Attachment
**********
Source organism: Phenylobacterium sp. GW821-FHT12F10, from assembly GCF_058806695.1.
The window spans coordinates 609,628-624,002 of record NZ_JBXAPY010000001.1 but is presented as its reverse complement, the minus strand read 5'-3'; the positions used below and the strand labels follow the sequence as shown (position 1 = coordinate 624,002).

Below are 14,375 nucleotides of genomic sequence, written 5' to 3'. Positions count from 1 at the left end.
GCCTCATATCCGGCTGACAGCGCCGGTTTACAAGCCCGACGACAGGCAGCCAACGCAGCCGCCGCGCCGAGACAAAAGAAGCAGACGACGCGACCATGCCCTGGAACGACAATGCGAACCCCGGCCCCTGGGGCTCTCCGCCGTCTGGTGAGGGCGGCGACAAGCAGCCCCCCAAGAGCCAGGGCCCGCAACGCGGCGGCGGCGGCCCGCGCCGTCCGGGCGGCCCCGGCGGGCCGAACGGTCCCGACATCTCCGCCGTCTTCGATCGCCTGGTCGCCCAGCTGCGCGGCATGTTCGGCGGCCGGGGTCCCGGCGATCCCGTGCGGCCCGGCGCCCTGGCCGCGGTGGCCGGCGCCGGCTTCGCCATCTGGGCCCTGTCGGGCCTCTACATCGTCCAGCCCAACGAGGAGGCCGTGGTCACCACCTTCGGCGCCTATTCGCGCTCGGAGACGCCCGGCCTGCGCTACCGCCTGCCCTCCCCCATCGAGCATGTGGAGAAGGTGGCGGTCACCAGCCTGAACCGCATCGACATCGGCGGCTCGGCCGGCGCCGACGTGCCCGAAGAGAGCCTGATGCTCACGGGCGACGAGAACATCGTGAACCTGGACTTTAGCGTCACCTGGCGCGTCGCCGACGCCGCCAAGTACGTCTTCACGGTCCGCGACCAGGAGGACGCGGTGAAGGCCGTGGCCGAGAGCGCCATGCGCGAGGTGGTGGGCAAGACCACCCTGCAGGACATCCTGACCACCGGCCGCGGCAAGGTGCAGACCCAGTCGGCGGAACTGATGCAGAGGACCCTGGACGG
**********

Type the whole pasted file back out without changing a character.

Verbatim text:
Source organism: Phenylobacterium sp. GW821-FHT12F10, from assembly GCF_058806695.1.
The window spans coordinates 609,628-624,002 of record NZ_JBXAPY010000001.1 but is presented as its reverse complement, the minus strand read 5'-3'; the positions used below and the strand labels follow the sequence as shown (position 1 = coordinate 624,002).

Below are 14,375 nucleotides of genomic sequence, written 5' to 3'. Positions count from 1 at the left end.
GCCTCATATCCGGCTGACAGCGCCGGTTTACAAGCCCGACGACAGGCAGCCAACGCAGCCGCCGCGCCGAGACAAAAGAAGCAGACGACGCGACCATGCCCTGGAACGACAATGCGAACCCCGGCCCCTGGGGCTCTCCGCCGTCTGGTGAGGGCGGCGACAAGCAGCCCCCCAAGAGCCAGGGCCCGCAACGCGGCGGCGGCGGCCCGCGCCGTCCGGGCGGCCCCGGCGGGCCGAACGGTCCCGACATCTCCGCCGTCTTCGATCGCCTGGTCGCCCAGCTGCGCGGCATGTTCGGCGGCCGGGGTCCCGGCGATCCCGTGCGGCCCGGCGCCCTGGCCGCGGTGGCCGGCGCCGGCTTCGCCATCTGGGCCCTGTCGGGCCTCTACATCGTCCAGCCCAACGAGGAGGCCGTGGTCACCACCTTCGGCGCCTATTCGCGCTCGGAGACGCCCGGCCTGCGCTACCGCCTGCCCTCCCCCATCGAGCATGTGGAGAAGGTGGCGGTCACCAGCCTGAACCGCATCGACATCGGCGGCTCGGCCGGCGCCGACGTGCCCGAAGAGAGCCTGATGCTCACGGGCGACGAGAACATCGTGAACCTGGACTTTAGCGTCACCTGGCGCGTCGCCGACGCCGCCAAGTACGTCTTCACGGTCCGCGACCAGGAGGACGCGGTGAAGGCCGTGGCCGAGAGCGCCATGCGCGAGGTGGTGGGCAAGACCACCCTGCAGGACATCCTGACCACCGGCCGCGGCAAGGTGCAGACCCAGTCGGCGGAACTGATGCAGAGGACCCTGGACGG